You’ve been thinking about filing for bankruptcy for months. Maybe you have a lot of outstanding medical debt, which is an incredibly common reason for bankruptcy, or maybe you have credit card debt. No matter how you got it, you realize that you can’t pay it off on your own, so you’re looking into bankruptcy as a way to eliminate that debt.
Once you decide to do it, does that mean that you should start spending money on your credit cards? If you’re going to erase your debt anyway, why not bring the credit cards up as high as you can before you do so? Some people believe that this is a wise idea because they consider bankruptcy to be inevitable and they view this as free money that will be forgiven shortly anyway.
This may be bankruptcy fraud
No matter how enticing this sounds, you never want to do it. It can be viewed as bankruptcy fraud. The court will essentially see that you have been spending money with the full knowledge that you would never even attempt to pay it back, and that’s an abuse of the bankruptcy system. This could cause your case to be thrown out and then you won’t get the bankruptcy relief that you need.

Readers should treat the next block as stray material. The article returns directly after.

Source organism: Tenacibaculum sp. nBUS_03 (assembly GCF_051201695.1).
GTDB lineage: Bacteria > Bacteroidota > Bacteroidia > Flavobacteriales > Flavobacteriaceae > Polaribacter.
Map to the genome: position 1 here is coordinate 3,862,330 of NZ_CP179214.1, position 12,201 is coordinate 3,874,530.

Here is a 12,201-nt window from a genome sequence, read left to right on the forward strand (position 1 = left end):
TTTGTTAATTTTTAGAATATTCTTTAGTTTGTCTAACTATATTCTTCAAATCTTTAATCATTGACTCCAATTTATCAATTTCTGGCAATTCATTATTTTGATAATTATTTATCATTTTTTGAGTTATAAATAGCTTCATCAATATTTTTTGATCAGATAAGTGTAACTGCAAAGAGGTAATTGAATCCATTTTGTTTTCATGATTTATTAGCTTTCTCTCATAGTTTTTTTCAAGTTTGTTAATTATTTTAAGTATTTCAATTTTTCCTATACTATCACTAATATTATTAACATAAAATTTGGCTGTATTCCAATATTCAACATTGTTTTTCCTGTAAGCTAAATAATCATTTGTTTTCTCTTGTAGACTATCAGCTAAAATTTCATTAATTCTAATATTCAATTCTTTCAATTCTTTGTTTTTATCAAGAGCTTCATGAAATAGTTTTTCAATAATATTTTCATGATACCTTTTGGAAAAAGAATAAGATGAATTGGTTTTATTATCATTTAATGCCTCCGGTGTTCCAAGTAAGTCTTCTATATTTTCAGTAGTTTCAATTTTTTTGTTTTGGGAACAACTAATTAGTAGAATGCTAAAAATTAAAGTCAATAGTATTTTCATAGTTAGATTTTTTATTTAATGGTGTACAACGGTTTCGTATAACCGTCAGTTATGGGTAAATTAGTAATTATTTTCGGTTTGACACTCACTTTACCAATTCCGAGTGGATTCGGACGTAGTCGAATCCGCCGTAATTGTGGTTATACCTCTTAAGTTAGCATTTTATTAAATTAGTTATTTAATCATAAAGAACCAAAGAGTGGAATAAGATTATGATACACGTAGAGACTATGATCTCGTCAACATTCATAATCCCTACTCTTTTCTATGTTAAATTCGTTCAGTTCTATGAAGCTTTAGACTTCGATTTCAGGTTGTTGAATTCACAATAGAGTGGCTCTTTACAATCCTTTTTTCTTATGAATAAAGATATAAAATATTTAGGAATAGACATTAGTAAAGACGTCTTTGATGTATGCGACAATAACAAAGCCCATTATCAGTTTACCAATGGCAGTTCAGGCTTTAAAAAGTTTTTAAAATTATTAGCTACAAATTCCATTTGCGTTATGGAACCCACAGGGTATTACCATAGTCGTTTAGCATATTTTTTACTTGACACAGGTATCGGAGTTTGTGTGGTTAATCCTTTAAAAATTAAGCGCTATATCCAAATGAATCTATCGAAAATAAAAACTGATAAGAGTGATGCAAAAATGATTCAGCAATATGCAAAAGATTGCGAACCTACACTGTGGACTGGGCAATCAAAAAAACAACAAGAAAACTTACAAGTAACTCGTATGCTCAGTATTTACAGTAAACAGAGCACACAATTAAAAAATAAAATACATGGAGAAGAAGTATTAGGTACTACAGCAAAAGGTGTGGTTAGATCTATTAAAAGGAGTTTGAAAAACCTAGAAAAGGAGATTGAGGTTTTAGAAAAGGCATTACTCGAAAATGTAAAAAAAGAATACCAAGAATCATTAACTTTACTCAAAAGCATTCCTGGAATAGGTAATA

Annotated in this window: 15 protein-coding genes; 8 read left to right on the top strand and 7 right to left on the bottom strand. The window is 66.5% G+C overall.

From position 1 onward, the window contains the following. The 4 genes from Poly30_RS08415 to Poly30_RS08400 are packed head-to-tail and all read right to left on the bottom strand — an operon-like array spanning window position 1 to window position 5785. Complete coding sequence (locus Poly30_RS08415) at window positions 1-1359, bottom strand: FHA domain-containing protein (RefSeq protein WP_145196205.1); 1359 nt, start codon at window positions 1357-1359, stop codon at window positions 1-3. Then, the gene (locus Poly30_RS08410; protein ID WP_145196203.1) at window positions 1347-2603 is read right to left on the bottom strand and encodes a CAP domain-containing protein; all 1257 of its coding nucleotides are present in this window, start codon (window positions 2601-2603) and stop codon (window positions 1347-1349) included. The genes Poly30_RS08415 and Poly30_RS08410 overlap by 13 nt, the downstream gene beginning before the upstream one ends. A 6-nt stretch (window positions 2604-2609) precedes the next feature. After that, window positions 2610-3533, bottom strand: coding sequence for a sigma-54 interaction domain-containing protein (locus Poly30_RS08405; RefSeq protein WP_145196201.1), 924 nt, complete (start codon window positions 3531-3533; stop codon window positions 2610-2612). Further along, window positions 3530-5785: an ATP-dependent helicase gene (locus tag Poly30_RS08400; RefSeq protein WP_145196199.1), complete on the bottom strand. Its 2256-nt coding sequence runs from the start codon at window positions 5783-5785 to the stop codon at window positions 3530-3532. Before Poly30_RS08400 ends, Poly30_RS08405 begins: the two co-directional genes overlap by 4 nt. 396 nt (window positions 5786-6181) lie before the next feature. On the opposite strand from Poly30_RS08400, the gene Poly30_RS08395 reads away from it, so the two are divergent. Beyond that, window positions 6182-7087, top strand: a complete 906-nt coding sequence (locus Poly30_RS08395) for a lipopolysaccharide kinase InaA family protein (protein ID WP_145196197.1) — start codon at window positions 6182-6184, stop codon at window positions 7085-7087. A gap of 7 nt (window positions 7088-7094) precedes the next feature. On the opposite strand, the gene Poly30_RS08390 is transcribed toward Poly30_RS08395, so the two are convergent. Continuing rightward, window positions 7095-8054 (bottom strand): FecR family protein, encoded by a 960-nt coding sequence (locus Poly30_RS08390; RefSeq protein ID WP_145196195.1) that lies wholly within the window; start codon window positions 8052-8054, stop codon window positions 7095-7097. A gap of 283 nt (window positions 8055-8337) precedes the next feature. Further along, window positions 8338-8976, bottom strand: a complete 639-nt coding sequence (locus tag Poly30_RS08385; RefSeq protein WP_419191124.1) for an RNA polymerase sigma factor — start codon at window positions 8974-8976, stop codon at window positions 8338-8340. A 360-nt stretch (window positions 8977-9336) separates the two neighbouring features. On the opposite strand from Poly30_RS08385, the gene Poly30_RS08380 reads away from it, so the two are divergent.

That doesn’t mean you can’t spend money at all. There are certainly many things that you may need to buy in between the time when you file for bankruptcy and when that filing is complete. It can take months to go through this process. You still have to do things like buying food or paying for the utilities. All of this normal spending is fine and you don’t have to worry about using credit cards to do so.
The problem just comes when there is a significant and notable increase in your spending right before you file. That’s what makes it look to the court like you are trying to commit fraud, so that is what you want to avoid.
Navigating the system
If you are considering bankruptcy, you should know that the system can be somewhat complex and it’s important to do everything correctly, so you need to know exactly what legal steps to take.